“Frankie Sinatra” and the return of The Avalanches – why Wildflower is worth the 16 year wait

Two years ago, Danny Brown told us his collaboration with The Avalanches would ‘change the world’. Dust settles now on that world – one in which The Avalanches are most definitely back – and whether or not “Frankie Sinatra” was worth the agonising sixteen-year wait is up for debate.

But let’s get something straight: the collab Brown spoke of was not “Frankie Sinatra”. “[That] was the first one we did,” he told triple J Music Director Richard Kingsmill backstage at Splendour in the Grass 2014. “That was cool, but the one we did after that…I swear, if we put that out, it’ll change the world. I heard it that first night and that was the only time I heard it. I wanna hear it again!”

According to Reddit’s ravenous sleuths, that second track is entitled “The Wozard Of Iz”. Amazon France provided the final puzzle piece when it erroneously posted previews of all 21 songs on The Avalanches’ forthcoming LP, Wildflower.

Whether the track does, in fact, ‘change the world’, remains to be seen. Indeed, many have already dismissed The Avalanches’ fabled second album, based not on actually hearing it, but on the unmitigated hype that unavoidably surrounds it. How could it possibly live up to the expectations that have simmered this entire century?

“Frankie Sinatra” divided social media when it debuted last week. Some bemoaned its simplistic beat and despaired at its decidedly uncool sousaphone; others relished its unhinged boisterousness. Others still were simply relieved for tangible proof that The Avalanches were not dead. But few stopped to consider that such a dialogue was impossible when last the group released new music. It wasn’t pre-Facebook, it was pre-MySpace. Meanwhile, one writer feebly attempted to lump the song in with the 1990’s fad known as ‘electro-swing’.

“Frankie Sinatra’s” incessant hook isn’t from a swing record. It’s from “Bobby Sox Idol”, a 1947 calypso by “King” Wilmoth Houdini and his Calypso Parliament. If anyone should need evidence of The Avalanches’ deep, reverent appreciation of calypso and soca, look no further than this 2005 live recording from their Brains! club night:

Like any true calypso, “Bobby Sox Idol” is topical, funny and delivered with fiery showmanship. But stirred into a pot bubbling with klezmorim oompah and potty-mouthed 21st century rapping, Houdini’s chorus completes a gumbo that is weird and interesting – which has always been The Avalanches’ best recipe.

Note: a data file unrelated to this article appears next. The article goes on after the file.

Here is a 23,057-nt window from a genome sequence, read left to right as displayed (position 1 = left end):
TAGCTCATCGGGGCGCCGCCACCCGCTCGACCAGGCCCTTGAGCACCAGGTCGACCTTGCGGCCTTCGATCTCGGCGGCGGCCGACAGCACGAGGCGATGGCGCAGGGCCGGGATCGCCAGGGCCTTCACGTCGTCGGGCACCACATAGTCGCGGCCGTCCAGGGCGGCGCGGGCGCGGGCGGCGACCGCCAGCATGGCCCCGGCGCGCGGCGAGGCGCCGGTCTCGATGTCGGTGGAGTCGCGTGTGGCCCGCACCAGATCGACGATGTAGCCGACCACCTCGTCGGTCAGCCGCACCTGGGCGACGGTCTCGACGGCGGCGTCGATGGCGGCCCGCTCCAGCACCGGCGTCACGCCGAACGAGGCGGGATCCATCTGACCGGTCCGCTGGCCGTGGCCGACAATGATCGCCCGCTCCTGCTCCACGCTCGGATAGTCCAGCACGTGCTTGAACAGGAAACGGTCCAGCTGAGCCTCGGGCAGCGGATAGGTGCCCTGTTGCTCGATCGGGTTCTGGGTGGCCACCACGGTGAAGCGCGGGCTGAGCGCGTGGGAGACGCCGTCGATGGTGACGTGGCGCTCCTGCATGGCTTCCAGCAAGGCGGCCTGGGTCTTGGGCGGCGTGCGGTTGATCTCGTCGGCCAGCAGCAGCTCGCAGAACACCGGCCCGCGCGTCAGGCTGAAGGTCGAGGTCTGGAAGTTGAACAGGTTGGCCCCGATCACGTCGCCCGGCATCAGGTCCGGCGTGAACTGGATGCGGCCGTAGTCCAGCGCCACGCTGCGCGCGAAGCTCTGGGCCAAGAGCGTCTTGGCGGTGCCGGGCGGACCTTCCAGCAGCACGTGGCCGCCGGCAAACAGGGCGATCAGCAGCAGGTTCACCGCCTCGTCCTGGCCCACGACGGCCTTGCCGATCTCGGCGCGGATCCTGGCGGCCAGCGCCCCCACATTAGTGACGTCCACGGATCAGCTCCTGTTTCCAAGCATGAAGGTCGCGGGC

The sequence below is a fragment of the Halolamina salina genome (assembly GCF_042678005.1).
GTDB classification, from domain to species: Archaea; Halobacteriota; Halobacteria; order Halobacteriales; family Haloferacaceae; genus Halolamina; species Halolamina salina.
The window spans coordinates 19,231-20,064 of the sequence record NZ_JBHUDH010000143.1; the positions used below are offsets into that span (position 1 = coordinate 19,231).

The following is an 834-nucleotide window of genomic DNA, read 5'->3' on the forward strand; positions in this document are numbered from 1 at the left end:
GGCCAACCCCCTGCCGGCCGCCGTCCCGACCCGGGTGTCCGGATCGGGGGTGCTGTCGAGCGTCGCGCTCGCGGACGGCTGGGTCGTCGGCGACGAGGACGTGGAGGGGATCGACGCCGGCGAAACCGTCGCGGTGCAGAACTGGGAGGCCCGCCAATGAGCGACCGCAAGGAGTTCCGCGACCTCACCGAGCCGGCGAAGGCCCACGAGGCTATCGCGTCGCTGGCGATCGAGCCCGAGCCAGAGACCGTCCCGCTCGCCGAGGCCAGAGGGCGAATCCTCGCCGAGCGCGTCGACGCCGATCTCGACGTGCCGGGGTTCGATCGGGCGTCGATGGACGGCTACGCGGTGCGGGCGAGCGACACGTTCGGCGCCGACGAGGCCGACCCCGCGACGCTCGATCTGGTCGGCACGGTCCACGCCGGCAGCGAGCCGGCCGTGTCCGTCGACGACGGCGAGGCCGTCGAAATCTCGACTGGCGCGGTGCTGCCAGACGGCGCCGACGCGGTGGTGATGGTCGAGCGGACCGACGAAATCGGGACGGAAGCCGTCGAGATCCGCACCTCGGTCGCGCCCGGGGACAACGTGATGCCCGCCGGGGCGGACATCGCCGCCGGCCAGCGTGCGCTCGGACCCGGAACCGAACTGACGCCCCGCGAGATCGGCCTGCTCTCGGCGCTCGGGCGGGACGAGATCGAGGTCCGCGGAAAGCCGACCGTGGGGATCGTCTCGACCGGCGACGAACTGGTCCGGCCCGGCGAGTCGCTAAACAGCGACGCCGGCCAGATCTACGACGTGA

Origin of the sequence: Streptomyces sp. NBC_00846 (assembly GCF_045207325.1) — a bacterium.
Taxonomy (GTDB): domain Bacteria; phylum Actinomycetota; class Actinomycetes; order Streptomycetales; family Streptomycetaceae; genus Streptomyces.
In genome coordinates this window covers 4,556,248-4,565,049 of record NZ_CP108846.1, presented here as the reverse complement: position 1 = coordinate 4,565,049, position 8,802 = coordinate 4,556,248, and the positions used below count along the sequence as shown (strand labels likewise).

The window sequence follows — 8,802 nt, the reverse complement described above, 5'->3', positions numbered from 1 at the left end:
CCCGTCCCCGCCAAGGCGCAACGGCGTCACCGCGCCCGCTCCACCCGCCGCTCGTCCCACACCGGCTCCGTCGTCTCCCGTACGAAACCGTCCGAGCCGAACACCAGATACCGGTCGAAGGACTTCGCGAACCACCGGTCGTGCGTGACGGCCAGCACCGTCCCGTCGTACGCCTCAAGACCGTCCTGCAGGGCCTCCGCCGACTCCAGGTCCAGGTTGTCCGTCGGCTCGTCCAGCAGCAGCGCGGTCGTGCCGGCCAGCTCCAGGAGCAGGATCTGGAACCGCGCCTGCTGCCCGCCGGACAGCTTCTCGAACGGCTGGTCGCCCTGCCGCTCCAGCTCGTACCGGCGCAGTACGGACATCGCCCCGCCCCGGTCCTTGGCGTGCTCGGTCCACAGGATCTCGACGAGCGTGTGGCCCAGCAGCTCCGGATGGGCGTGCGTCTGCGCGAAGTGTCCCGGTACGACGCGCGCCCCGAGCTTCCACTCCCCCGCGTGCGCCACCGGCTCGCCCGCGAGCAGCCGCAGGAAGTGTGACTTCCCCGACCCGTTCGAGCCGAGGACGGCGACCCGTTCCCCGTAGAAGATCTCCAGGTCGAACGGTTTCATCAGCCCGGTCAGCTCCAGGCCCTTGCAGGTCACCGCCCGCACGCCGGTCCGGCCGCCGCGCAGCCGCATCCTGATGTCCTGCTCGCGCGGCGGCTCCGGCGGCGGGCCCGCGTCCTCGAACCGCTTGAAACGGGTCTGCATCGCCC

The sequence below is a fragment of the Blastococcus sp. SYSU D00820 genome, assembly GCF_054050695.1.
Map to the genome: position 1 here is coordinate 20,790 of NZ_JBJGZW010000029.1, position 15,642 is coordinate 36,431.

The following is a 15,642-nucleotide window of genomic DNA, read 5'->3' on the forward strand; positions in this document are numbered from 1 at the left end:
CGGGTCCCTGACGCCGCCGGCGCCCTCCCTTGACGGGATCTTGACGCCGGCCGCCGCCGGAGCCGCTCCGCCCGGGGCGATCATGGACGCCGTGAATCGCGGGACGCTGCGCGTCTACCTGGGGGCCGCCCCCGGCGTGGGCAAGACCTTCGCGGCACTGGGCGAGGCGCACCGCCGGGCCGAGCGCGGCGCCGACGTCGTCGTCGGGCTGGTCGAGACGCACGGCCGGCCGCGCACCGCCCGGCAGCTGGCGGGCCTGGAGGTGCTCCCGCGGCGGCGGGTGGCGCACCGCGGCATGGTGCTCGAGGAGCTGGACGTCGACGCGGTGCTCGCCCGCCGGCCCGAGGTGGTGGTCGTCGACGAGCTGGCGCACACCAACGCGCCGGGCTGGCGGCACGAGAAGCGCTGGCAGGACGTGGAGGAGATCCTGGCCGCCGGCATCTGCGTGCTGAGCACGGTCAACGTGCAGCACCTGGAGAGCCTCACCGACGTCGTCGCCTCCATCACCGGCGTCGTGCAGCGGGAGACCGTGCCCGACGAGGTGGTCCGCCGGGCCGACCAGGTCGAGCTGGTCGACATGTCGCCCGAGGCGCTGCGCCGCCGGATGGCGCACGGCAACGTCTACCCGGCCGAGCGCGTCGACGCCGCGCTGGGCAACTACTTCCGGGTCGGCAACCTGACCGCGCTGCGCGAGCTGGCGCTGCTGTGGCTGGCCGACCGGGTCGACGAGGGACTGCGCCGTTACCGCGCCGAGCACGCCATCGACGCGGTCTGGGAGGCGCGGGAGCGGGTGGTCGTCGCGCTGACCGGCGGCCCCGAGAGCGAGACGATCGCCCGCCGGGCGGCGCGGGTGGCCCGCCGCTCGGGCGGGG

At first listen, it’s disorientingly contemporary (perhaps that’s why many expectant fans wooed by the vintage wow and flutter of Since I Left You, have recoiled), but deeper listening reveals trademark Avalanchian detail: wild filter sweeps, layered atmospherics, disembodied vocal grabs. It’s a fairground carny nightmare in the best possible way, and as producer Robbie Chater admitted to Beats One DJ Zane Lowe, ‘strangely repetitive and annoying’. You can’t help but listen again…and again. 1.3 million YouTube viewers evidently agree.

Those perturbed by The Avalanches’ supposedly sudden hip hop leanings should check out their debut single “Rock City” and subsequent EP, El Producto. And as for the blatant, heavy-handed sampling of “My Favourite Things” – that may be something of a cheeky middle finger, aimed at the copyright lawyers who denied the band use of a more modest Rodgers and Hammerstein sample some sixteen years ago.

As details concerning Wildflower slowly emerge and people eventually get to hear the thing, “Frankie Sinatra” will be revealed for what it is: a fun, accessible lead single designed to snag curious ears and coax their owners into a parallel universe. Recall that “Frontier Psychiatrist” played a similar role on Since I Left You, and remains something of a novelty.

Wildflower, likes its predecessor, is a seamless hour-long excursion that will be best swallowed whole. It promises the soaring strings and euphoric kiddy-soul of “Because I’m Me”, the dirty disco of “Subways” and pulsing minimalism of “If I Were a Folkstar”, and the paisley-soaked rush of “Colours”, via samples of everything from pre-school games to hip NYC no-wave.

If Since I Left You was a fantasy cruise to uncharted tropical islands, then Wildflower will be a sun-damaged road trip across a psychotropic desert continent…like On The Road, hosted by Homer Simpson‘s Space Coyote. If that news doesn’t placate “Frankie Sinatra” haters, nothing will.

I didn’t wait sixteen years to stream “Frankie Sinatra” on YouTube. I waited sixteen years to pop on decent headphones, lay back with my eyes closed, and experience Wildflower.


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